Carpenters: Can this be done? | Page 2 | GTAMotorcycle.com

Carpenters: Can this be done?

Mad Mike

Well-known member
I used to have a lot of trade show cabinetry made, it was common for the fabricators to laminate formica over the finished item which hide fasteners. Use a very hot iron to soften the glue one end then gently peel back the formica -- I'll bet you see fasteners hidden in there. Tgat might not make it easy to separate as it's probably glued too, but it might be a start and if you can remove the mechanical fasteners you might be able to break the glue joints cleanly. Just a thought.
 

Trials

Well-known member
My read of this diagram is that the table top is spec'd as laminate over "Baltic" which I would imagine is Baltic Birch plywood not particle board.
Your table is 5 place settings wide so my first 2 cuts would be 25.2" in from each end corner. You could get away with 2 cuts.
The aluminum I would use is 4"x4" square tube with a .25" wall thickness, you can buy it in lengths up to ~21 feet.
Two table support spans of that extrude bolted in place with furniture fasteners bolts and I bet you could dance on it.

... don't try and cut it anywhere near the corners, it was built with those to be the strongest parts and may contain metal fasteners. Would not surprise me if the 2 end pieces are particle board. Use a stud finder to see if there is any metal in there before you cut.
 

Ash

Well-known member
Site Supporter
You could cut the current legs/sides off flush with the central support rib, leaving you with a sturdy, albeit thick, tabletop. Then bolt folding legs to the underside of the tabletop. If it's really just particleboard, you might want to bolt the legs to largish metal plates, and then glue&screw those plates to the underside of the tabletop to distribute the load better.
 

Pistachio Nuts

Well-known member
I used to have a lot of trade show cabinetry made, it was common for the fabricators to laminate formica over the finished item which hide fasteners. Use a very hot iron to soften the glue one end then gently peel back the formica -- I'll bet you see fasteners hidden in there. Tgat might not make it easy to separate as it's probably glued too, but it might be a start and if you can remove the mechanical fasteners you might be able to break the glue joints cleanly. Just a thought.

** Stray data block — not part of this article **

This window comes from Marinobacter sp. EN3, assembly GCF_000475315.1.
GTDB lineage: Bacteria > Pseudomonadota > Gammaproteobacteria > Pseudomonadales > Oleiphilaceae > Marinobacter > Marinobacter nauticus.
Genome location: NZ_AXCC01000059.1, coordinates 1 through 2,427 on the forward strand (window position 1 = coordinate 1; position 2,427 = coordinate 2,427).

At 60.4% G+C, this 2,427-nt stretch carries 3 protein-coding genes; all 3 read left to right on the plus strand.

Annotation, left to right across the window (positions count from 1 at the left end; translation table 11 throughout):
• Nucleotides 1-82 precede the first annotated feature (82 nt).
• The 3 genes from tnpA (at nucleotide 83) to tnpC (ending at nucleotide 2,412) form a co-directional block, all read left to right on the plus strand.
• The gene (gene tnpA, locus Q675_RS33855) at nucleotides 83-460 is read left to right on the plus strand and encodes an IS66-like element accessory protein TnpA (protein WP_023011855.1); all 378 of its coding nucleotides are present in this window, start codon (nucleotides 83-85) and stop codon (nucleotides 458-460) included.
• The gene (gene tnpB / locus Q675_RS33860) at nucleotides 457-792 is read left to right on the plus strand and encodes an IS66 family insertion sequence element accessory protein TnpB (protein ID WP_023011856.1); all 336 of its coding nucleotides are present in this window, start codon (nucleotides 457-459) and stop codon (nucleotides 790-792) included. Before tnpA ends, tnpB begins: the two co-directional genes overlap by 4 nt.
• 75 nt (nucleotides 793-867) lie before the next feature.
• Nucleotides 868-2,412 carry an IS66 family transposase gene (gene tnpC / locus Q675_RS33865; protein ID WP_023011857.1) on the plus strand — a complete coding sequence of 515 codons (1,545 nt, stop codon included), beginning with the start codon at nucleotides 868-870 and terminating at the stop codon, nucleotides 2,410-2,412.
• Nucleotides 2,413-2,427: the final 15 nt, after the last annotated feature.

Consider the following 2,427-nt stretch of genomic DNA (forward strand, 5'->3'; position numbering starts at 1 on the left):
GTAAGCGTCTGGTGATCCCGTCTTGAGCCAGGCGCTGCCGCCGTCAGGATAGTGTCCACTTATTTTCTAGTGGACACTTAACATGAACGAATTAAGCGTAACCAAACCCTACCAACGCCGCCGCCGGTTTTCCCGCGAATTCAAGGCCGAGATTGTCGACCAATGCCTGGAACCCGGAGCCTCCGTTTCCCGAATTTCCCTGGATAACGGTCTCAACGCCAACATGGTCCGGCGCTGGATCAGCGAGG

That would explain a lot! Thx for the insight. Maybe something to consider!

My read of this diagram is that the table top is spec'd as laminate over "Baltic" which I would imagine is Baltic Birch plywood not particle board.
Your table is 5 place settings wide so my first 2 cuts would be 25.2" in from each end corner. You could get away with 2 cuts.
The aluminum I would use is 4"x4" square tube with a .25" wall thickness, you can buy it in lengths up to ~21 feet.
Two table support spans of that extrude bolted in place with furniture fasteners bolts and I bet you could dance on it.

... don't try and cut it anywhere near the corners, it was built with those to be the strongest parts and may contain metal fasteners. Would not surprise me if the 2 end pieces are particle board. Use a stud finder to see if there is any metal in there before you cut.
I'm pretty sure it's particle board. The underside got wet from the rain and some of the edges are now swollen and warped (still useable, though).

What's the (per table) budget for this project?
Hmmm...depends on the solution. Now that I think about it, disassembling them will likely lead to more issues. Right now they're stored on the second floor balcony–just 15 feet away. If we tore them down, it would be stored on the ground floor, outdoor shed. Imagine having to carry everything down and back up a flight of stairs, then having to navigate through a narrow dining space and even narrower kitchen... Sounds like a headache!
 
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beverage

Well-known member
If we tore them down, it would be stored on the ground floor, outdoor shed. Imagine having to carry everything down and back up a flight of stairs, then having to navigate through a narrow dining space and even narrower kitchen... Sounds like a headache!
Is this is for commercial/restaurant use? Your initial photo looks like perhaps it is. You don't want to be carting these tables or parts from an outside shed through your kitchen area. My wife's a Public Health Inspector. Unless you have documented cleaning procedures, that kind of cross contamination would get you at least a warning. And do you have pest control in your shed? Who wants mouse feces on their tabletop carted through the kitchen? Even your balcony arrangement seems dodgy.
 

Pistachio Nuts

Well-known member
Is this is for commercial/restaurant use? Your initial photo looks like perhaps it is. You don't want to be carting these tables or parts from an outside shed through your kitchen area. My wife's a Public Health Inspector. Unless you have documented cleaning procedures, that kind of cross contamination would get you at least a warning. And do you have pest control in your shed? Who wants mouse feces on their tabletop carted through the kitchen? Even your balcony arrangement seems dodgy.

Pictures are when I saw them before deciding to get them. Will be using them for different events I organize. Now the challenge is to find a better way to tear these puppies down, because they're so big!
 

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